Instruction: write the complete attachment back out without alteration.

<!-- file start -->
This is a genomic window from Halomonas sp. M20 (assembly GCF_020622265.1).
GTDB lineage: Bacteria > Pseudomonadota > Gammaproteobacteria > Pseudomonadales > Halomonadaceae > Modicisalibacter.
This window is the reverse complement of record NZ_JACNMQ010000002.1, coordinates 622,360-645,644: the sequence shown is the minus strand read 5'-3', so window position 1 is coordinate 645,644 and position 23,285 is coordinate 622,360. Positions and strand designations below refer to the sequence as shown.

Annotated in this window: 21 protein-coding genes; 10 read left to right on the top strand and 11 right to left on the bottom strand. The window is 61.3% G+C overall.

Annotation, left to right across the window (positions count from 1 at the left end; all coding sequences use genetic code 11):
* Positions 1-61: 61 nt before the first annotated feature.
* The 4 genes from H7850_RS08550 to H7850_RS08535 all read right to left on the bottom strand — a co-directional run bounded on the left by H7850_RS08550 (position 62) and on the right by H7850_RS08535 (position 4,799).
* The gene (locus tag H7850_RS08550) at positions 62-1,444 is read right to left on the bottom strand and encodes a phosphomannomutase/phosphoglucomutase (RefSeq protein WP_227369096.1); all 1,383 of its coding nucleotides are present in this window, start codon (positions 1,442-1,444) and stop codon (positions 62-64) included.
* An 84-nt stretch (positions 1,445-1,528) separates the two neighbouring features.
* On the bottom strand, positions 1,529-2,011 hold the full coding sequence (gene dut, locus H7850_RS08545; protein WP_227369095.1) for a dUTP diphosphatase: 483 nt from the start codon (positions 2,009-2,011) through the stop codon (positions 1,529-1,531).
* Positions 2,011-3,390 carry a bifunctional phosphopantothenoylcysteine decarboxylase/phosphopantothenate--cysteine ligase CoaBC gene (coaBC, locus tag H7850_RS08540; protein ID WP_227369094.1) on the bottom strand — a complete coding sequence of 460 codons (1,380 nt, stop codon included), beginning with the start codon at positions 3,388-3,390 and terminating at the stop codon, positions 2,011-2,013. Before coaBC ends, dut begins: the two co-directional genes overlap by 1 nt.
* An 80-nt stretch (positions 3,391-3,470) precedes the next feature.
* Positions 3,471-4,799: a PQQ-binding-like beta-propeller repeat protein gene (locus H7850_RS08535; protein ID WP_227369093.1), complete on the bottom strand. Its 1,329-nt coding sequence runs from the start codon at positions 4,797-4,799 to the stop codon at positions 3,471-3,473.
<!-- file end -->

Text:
This is a genomic window from Halomonas sp. M20 (assembly GCF_020622265.1).
GTDB lineage: Bacteria > Pseudomonadota > Gammaproteobacteria > Pseudomonadales > Halomonadaceae > Modicisalibacter.
This window is the reverse complement of record NZ_JACNMQ010000002.1, coordinates 622,360-645,644: the sequence shown is the minus strand read 5'-3', so window position 1 is coordinate 645,644 and position 23,285 is coordinate 622,360. Positions and strand designations below refer to the sequence as shown.

Annotated in this window: 21 protein-coding genes; 10 read left to right on the top strand and 11 right to left on the bottom strand. The window is 61.3% G+C overall.

Annotation, left to right across the window (positions count from 1 at the left end; all coding sequences use genetic code 11):
* Positions 1-61: 61 nt before the first annotated feature.
* The 4 genes from H7850_RS08550 to H7850_RS08535 all read right to left on the bottom strand — a co-directional run bounded on the left by H7850_RS08550 (position 62) and on the right by H7850_RS08535 (position 4,799).
* The gene (locus tag H7850_RS08550) at positions 62-1,444 is read right to left on the bottom strand and encodes a phosphomannomutase/phosphoglucomutase (RefSeq protein WP_227369096.1); all 1,383 of its coding nucleotides are present in this window, start codon (positions 1,442-1,444) and stop codon (positions 62-64) included.
* An 84-nt stretch (positions 1,445-1,528) separates the two neighbouring features.
* On the bottom strand, positions 1,529-2,011 hold the full coding sequence (gene dut, locus H7850_RS08545; protein WP_227369095.1) for a dUTP diphosphatase: 483 nt from the start codon (positions 2,009-2,011) through the stop codon (positions 1,529-1,531).
* Positions 2,011-3,390 carry a bifunctional phosphopantothenoylcysteine decarboxylase/phosphopantothenate--cysteine ligase CoaBC gene (coaBC, locus tag H7850_RS08540; protein ID WP_227369094.1) on the bottom strand — a complete coding sequence of 460 codons (1,380 nt, stop codon included), beginning with the start codon at positions 3,388-3,390 and terminating at the stop codon, positions 2,011-2,013. Before coaBC ends, dut begins: the two co-directional genes overlap by 1 nt.
* An 80-nt stretch (positions 3,391-3,470) precedes the next feature.
* Positions 3,471-4,799: a PQQ-binding-like beta-propeller repeat protein gene (locus H7850_RS08535; protein ID WP_227369093.1), complete on the bottom strand. Its 1,329-nt coding sequence runs from the start codon at positions 4,797-4,799 to the stop codon at positions 3,471-3,473.